The Kobo Glo

I bought my Kobo Glo #eink e-reader from eBay on October 25, 2019 for $23.50 plus about $10 shipping (though it looks like costs have increased since), and I’ve been using it for about a year and a half. Despite a few issues, it’s served me pretty well overall, and I see myself continuing to use it for at least a few more years.

My Kobo Glo order on eBay

Portability and Size

My Glo has a bookshelf’s worth of books on it—not a whole lot, but certainly more than would be practical to move—for both leisure and school/career reading. I don’t have to worry about the physical space my books take up. At about 4.5 x 6.2 inches, the Glo fits snugly in my pocket or between books in my backpack.

Battery Life

In sleep mode, the device can last weeks. I haven't tested the device with constant use, but I almost never need to charge it. I do most of my reading at night with the frontlight enabled.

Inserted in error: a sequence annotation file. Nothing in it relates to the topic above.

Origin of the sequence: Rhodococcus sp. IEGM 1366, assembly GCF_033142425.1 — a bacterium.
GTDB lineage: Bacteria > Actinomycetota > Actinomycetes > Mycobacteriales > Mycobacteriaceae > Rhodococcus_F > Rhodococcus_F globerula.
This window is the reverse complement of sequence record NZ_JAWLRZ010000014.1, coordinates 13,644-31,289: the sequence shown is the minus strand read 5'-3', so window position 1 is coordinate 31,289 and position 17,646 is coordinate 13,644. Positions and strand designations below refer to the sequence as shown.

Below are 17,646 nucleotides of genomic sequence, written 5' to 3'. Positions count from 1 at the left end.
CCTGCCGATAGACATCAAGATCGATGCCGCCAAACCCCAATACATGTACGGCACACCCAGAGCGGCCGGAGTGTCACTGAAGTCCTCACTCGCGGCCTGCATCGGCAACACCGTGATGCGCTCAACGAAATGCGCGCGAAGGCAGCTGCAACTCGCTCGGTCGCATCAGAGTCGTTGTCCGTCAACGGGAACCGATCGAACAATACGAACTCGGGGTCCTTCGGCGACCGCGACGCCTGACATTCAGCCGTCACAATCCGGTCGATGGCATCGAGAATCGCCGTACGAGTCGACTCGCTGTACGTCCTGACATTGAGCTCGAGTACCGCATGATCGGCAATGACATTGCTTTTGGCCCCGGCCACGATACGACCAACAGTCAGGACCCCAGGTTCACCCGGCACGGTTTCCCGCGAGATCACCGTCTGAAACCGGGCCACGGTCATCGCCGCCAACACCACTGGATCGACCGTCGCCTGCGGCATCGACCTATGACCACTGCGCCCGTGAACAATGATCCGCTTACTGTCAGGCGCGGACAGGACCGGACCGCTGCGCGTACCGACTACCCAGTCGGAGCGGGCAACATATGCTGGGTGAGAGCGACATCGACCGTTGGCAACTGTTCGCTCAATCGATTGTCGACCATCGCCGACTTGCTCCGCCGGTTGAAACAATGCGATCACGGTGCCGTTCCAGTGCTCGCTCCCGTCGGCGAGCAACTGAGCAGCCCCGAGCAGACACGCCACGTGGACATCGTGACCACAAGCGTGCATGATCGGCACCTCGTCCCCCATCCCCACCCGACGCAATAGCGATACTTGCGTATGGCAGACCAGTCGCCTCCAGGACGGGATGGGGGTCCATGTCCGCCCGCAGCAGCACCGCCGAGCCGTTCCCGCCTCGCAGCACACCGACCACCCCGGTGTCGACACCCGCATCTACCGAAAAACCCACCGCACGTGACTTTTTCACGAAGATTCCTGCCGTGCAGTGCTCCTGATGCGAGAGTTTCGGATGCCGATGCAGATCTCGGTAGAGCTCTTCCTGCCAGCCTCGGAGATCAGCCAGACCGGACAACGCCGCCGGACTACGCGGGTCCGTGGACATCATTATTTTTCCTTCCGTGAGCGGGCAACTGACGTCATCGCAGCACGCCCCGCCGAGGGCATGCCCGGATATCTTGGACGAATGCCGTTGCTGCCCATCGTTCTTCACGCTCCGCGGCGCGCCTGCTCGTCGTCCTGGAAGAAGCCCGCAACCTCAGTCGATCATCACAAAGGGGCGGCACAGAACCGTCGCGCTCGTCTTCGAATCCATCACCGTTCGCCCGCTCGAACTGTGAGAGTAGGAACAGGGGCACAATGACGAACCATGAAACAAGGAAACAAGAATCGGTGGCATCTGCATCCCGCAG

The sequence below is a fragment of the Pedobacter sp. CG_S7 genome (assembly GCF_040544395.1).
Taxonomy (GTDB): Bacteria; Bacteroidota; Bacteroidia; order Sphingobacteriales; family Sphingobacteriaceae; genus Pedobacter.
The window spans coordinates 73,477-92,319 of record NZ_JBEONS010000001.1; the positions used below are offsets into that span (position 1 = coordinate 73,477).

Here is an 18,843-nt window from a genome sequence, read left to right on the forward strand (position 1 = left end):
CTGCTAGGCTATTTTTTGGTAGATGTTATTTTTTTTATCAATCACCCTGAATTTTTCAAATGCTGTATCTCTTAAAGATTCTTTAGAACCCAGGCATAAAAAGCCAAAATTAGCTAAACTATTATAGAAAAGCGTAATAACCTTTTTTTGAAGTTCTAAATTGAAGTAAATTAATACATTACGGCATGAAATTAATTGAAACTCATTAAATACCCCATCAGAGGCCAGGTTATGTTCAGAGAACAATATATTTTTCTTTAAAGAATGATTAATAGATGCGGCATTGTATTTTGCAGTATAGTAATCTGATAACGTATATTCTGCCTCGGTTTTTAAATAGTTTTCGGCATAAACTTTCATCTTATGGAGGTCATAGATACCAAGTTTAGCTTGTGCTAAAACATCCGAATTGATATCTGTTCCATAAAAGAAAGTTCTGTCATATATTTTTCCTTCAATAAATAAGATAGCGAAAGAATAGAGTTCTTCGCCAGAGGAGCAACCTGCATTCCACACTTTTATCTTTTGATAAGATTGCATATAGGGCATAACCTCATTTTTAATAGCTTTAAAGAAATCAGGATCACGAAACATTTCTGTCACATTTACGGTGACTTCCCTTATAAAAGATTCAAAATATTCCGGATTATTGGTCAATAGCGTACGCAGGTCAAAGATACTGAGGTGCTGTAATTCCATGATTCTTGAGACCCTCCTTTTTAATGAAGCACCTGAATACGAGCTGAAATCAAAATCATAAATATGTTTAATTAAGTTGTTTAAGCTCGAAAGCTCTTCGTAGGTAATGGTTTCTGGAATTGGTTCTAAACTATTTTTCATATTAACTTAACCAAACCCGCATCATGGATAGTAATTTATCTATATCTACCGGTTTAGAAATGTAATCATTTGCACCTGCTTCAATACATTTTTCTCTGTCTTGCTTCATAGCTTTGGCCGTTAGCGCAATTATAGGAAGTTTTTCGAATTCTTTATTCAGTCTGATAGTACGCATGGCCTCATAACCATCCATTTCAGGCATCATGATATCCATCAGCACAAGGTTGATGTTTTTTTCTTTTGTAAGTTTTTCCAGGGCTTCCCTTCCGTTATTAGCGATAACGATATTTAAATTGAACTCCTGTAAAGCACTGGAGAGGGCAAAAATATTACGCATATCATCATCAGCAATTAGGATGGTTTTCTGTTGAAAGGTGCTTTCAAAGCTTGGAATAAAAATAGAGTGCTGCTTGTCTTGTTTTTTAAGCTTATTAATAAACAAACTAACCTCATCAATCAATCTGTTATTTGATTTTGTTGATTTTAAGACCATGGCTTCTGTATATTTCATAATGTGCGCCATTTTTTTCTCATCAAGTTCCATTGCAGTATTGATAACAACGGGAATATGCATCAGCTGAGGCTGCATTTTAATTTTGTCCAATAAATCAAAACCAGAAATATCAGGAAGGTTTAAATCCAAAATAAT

Operating System

The Kobo Glo does not run on Android, unlike newer E-Ink devices, but instead uses a custom Linux-based OS. This is a little tricky, and my experience tinkering with Linux systems is definitely what made the Glo usable to me at all. When I first opened up the device and charged it, it refused to boot into the home screen, demanding to be either connected to a computer via USB or connected to the Internet. Neither of these was an option, since the WiFi driver was broken and I had no micro-USB compatible with the Glo’s data transfer.

Ultimately, I needed to open up the back of the Glo, remove the microSD card with the operating system, and write an updated version to it (in this process, you can also replace or supplement the operating system with something like Plato or Koreader, or just bypass the Kobo sign-up step).

After trying many operating systems and document readers, I've settled on using the stock OS, Nickel, for now.

Update 08/31/2021: I've switched back to using Plato, since it's much faster than the current version of Nickel and allows me to annotate PDFs.